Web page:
The real problem is that even people who have jobs often make so little money that they qualify for supplemental nutritional assistance. Working at places like Walmart does not pay enough to rent a place and pay utilities. Many of the Walmart employees are on foodstamps as a result. You are paying into the welfare system to help walmart continue to pay and treat employees badly. Instead Walmart should be required to pay a living wage. Instead of complaining about people on foodstamps….ask why you are being required to rescue and subsidize greedy corporations.—Francisco369

Amen, Francisco369. That concludes my ranting on the Salon article, meaning maybe I can get back to ranting about Food, Inc. sometime next week.

*I know, it’s terrible. I was compelled by forces greater than my shame.

**Not what linguists would call “grammar.” However, that’s what the people who codified some of the new prescriptive usage rules in the 18th C. called it—e.g., Robert Lowth’s 1762 book A Short Introduction to English Grammar. That lives on in the way teachers refer to usage and style lessons and how many people think about prevailing usage conventions. Some of my facebook friends have recently joined a group called “THEY’RE going THERE with THEIR friends. It’s called grammar, use it.” And I’m just waiting for someone else to start a group called something like “Its not a grammatical mistake; its a usage error. Learn the difference, you hypocrite.” [Okay, just because if anyone points out the “error,” I may actually cry, yes, I know that it should be “it’s” in both instances instead of “its"…that’s the joke, folks.]

***Gael Greene’s phrase, not mine

Hipsters on Food Stamps Part II: Who Deserves Public Assistance?

Man should not be ready to show that he can live like a badly-fed animal. He should decline to live like that, and should either steal or go on the rates, which is considered by many to be a form of stealing.–Oscar Wilde

avocado is another tricky one: relatively expensive and often considered delicious, but technically "fresh produce" and generally considered to be healthy despite being high in fat; how would the people who would have food stamps restricted to virtuous, non-luxury items feel about it? would it matter if it was organic? image from Look At This Fucking Hipster

It’s been a couple of weeks, so first a brief recap: in the first entry, I looked the recent article on Salon about “hipsters” using food stamps to purchase luxury foods, which was maddeningly imprecise about the employment and financial circumstances of newly-qualified food stamp recipients and what they’re actually buying, as opposed to merely sauntering past. Relying almost exclusively on anecdotal evidence and rumor, the original article seemed designed primarily to build on popular stereotypes about “hipsters” and elicit outrage about this potentially-apocryphal trend in food stamp use.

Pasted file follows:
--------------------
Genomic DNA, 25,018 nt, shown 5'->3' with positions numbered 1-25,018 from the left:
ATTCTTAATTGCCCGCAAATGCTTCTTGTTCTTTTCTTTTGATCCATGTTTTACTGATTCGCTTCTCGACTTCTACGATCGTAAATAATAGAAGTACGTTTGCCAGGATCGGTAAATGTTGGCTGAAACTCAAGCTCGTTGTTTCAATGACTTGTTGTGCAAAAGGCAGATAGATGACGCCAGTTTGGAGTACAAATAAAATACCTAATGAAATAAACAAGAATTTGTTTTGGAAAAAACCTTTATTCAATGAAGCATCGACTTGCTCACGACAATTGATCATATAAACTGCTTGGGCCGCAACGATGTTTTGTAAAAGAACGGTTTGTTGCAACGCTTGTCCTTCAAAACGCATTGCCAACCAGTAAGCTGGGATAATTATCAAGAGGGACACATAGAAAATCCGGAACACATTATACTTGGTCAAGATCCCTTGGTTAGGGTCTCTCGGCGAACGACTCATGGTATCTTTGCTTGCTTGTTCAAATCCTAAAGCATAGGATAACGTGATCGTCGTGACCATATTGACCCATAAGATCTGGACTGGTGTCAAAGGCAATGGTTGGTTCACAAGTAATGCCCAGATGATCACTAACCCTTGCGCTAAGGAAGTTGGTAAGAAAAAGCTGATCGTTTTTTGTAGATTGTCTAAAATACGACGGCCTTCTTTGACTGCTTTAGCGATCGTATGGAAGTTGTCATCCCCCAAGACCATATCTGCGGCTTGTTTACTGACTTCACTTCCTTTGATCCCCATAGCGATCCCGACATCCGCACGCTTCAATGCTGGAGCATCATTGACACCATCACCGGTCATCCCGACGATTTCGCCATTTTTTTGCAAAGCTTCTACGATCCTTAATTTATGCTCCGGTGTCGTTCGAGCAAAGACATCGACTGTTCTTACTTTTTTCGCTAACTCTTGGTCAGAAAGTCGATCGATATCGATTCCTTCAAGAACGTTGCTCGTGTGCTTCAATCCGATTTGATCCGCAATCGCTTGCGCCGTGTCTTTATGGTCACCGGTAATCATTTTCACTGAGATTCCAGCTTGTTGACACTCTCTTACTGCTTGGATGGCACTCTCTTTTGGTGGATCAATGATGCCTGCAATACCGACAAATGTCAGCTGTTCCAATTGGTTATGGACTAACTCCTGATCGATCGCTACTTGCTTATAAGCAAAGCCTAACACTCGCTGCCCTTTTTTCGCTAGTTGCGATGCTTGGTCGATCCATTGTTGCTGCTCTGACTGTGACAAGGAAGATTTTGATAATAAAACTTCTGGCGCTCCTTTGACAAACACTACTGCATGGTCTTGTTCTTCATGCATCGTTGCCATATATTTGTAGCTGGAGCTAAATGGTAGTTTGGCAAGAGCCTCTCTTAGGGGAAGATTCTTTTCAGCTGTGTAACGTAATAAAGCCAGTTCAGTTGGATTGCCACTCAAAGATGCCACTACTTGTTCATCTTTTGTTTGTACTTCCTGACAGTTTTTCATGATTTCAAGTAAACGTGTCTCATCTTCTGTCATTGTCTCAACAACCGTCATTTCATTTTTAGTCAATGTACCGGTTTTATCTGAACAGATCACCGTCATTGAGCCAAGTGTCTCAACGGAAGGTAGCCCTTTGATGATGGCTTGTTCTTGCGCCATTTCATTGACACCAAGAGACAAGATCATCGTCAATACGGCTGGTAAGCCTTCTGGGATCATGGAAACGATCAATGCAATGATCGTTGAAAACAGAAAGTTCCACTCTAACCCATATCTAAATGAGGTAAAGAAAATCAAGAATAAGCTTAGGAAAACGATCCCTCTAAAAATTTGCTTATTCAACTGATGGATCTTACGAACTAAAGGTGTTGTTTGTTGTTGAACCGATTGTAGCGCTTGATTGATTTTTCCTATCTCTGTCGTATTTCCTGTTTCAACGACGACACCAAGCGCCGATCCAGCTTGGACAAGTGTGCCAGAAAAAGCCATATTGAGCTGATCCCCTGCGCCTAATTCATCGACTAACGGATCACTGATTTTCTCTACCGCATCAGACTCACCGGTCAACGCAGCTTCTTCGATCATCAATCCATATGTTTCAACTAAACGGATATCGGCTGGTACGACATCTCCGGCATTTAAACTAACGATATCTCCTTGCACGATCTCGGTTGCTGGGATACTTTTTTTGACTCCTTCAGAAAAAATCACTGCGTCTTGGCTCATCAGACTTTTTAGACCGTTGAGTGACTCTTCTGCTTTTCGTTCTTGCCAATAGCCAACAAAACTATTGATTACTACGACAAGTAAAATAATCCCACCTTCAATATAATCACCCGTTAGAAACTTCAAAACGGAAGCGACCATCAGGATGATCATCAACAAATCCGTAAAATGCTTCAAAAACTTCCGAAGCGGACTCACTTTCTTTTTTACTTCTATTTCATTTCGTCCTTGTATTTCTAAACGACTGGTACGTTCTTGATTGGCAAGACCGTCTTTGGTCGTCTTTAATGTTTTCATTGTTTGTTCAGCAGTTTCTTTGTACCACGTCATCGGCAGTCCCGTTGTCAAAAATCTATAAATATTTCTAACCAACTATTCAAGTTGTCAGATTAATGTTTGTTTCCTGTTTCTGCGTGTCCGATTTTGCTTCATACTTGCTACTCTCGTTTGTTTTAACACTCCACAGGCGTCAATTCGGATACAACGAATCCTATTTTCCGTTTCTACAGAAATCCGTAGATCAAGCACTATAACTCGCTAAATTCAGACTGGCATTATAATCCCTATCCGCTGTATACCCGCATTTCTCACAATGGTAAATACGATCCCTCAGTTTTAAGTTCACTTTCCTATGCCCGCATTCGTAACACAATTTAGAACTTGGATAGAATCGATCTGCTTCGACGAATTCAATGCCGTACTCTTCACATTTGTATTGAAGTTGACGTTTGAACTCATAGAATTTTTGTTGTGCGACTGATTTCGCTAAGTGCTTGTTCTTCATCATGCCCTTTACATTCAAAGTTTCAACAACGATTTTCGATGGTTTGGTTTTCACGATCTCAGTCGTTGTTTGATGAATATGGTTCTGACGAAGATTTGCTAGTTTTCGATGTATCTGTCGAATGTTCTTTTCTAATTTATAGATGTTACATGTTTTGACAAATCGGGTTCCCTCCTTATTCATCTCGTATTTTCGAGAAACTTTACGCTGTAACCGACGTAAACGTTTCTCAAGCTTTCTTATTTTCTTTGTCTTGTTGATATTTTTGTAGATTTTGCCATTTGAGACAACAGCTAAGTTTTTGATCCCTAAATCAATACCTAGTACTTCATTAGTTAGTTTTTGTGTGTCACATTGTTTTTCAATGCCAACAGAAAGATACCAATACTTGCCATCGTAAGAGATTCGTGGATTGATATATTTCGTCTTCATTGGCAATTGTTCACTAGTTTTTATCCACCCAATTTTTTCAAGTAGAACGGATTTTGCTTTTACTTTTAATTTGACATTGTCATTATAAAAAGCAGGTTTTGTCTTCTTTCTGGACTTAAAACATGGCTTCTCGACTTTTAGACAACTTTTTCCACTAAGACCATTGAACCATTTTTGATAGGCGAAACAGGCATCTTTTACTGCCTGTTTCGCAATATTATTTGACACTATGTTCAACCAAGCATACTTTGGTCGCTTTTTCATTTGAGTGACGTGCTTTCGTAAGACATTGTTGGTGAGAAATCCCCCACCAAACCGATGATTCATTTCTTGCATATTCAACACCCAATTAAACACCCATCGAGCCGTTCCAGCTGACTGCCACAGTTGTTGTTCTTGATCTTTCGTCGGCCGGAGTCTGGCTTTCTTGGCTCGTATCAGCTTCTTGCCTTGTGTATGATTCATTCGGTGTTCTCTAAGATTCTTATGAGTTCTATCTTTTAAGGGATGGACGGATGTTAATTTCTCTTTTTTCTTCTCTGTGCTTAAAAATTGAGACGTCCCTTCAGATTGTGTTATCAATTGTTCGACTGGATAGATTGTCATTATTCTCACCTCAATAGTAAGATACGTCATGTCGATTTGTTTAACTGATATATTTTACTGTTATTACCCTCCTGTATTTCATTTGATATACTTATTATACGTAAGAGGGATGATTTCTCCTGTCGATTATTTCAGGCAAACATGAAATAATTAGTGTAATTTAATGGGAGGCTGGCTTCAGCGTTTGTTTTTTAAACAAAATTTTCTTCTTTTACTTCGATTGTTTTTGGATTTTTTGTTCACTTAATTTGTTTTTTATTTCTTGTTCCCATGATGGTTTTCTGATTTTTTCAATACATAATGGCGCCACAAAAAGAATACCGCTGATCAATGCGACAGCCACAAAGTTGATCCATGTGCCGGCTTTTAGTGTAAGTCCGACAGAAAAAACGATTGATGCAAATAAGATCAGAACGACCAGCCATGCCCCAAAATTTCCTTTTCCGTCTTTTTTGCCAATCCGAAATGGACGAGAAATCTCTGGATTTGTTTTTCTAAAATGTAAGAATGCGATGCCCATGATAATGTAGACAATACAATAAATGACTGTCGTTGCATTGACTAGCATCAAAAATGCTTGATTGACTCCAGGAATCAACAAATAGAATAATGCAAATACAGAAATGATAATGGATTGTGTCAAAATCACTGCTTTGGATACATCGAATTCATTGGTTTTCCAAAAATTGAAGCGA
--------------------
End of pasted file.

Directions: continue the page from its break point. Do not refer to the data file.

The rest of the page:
In less than a week, the article attracted nearly 500 comments (Salon closed it down at 473). I didn’t read all of them, partially because a few themes emerge pretty quickly and they all start to sound the same. Here are the primary camps:

1. Outraged sheeple—a lot of people were completely sold on the veracity of the trend and responded exactly the way the article primes them to, i.e. how dare people who receive food stamps shop at Whole Foods, purchase gourmet or exotic ingredients, or ever buy anything more expensive or pleasurable than the bare minimum required to ensure their survival. This camp is split between people who object only to food stamps being spent on non-“essential” foods and people who apparently believe that people receiving public assistance should not be able to purchase anything that might be construed as a “luxury,” even with their own money.

2. Better than Doritos—another group of people who believed the story thought it was a good thing, at least as long the food they’re eating is healthier. This was frequently accompanied by the suggestion that eating “better” food would prevent them from getting fat and becoming a drain on the health care system. Virtually no one defended the purchase of “premium” foods on the grounds that they might be more pleasurable than whatever kind of gruel or cabbage soup might be the cheapest way to fulfill your nutritional needs.

3. Critics of the article and the sheeple—a number of people brought up the work requirement for food stamps (which has been temporarily lifted in most states by the emergency relief act). Others noted that people qualify for some set monthly allotment of food stamps so it’s not like they get more assistance if they choose to purchase expensive things. This was often expressed as a hope that this article or the idea of hipsters taking unfair advantage of the public food assistance wouldn’t be used as political leverage against food stamp programs or welfare in general.

4. Critics of welfare qua welfare—a lot of people who commented on the article seemed less concerned about what people are buying with food stamps than the fact that anyone who might be described as a “hipster” would qualify in the first place: 

My issue lies with the fact that young, healthy, educated people are receiving government assistance in the first place. Rather than sully their precious hipster cred with some dreaded, uncool job such as waiting tables or manning the counter at Borders, these spoiled, art-damaged infants decide to go on food stamps. –SadieG